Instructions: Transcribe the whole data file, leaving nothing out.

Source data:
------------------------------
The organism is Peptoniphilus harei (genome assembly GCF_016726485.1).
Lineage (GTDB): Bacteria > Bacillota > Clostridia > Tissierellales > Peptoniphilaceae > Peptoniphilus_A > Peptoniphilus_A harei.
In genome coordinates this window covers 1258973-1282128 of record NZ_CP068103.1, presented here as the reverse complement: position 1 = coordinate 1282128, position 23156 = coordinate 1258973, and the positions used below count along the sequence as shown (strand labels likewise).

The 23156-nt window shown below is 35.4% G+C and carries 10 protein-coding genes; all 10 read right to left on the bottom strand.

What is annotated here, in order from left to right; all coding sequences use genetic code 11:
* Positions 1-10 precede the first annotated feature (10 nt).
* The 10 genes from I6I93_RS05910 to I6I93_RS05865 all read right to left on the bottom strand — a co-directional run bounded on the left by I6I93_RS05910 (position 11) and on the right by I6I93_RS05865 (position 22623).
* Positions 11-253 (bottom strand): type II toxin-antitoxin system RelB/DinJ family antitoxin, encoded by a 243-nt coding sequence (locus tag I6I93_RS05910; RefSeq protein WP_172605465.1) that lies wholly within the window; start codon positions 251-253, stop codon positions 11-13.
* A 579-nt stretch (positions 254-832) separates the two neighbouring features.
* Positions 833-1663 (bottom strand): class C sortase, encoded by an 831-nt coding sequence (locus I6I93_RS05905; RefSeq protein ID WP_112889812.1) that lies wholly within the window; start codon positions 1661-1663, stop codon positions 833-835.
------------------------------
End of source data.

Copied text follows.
The organism is Peptoniphilus harei (genome assembly GCF_016726485.1).
Lineage (GTDB): Bacteria > Bacillota > Clostridia > Tissierellales > Peptoniphilaceae > Peptoniphilus_A > Peptoniphilus_A harei.
In genome coordinates this window covers 1258973-1282128 of record NZ_CP068103.1, presented here as the reverse complement: position 1 = coordinate 1282128, position 23156 = coordinate 1258973, and the positions used below count along the sequence as shown (strand labels likewise).

The 23156-nt window shown below is 35.4% G+C and carries 10 protein-coding genes; all 10 read right to left on the bottom strand.

What is annotated here, in order from left to right; all coding sequences use genetic code 11:
* Positions 1-10 precede the first annotated feature (10 nt).
* The 10 genes from I6I93_RS05910 to I6I93_RS05865 all read right to left on the bottom strand — a co-directional run bounded on the left by I6I93_RS05910 (position 11) and on the right by I6I93_RS05865 (position 22623).
* Positions 11-253 (bottom strand): type II toxin-antitoxin system RelB/DinJ family antitoxin, encoded by a 243-nt coding sequence (locus tag I6I93_RS05910; RefSeq protein WP_172605465.1) that lies wholly within the window; start codon positions 251-253, stop codon positions 11-13.
* A 579-nt stretch (positions 254-832) separates the two neighbouring features.
* Positions 833-1663 (bottom strand): class C sortase, encoded by an 831-nt coding sequence (locus I6I93_RS05905; RefSeq protein ID WP_112889812.1) that lies wholly within the window; start codon positions 1661-1663, stop codon positions 833-835.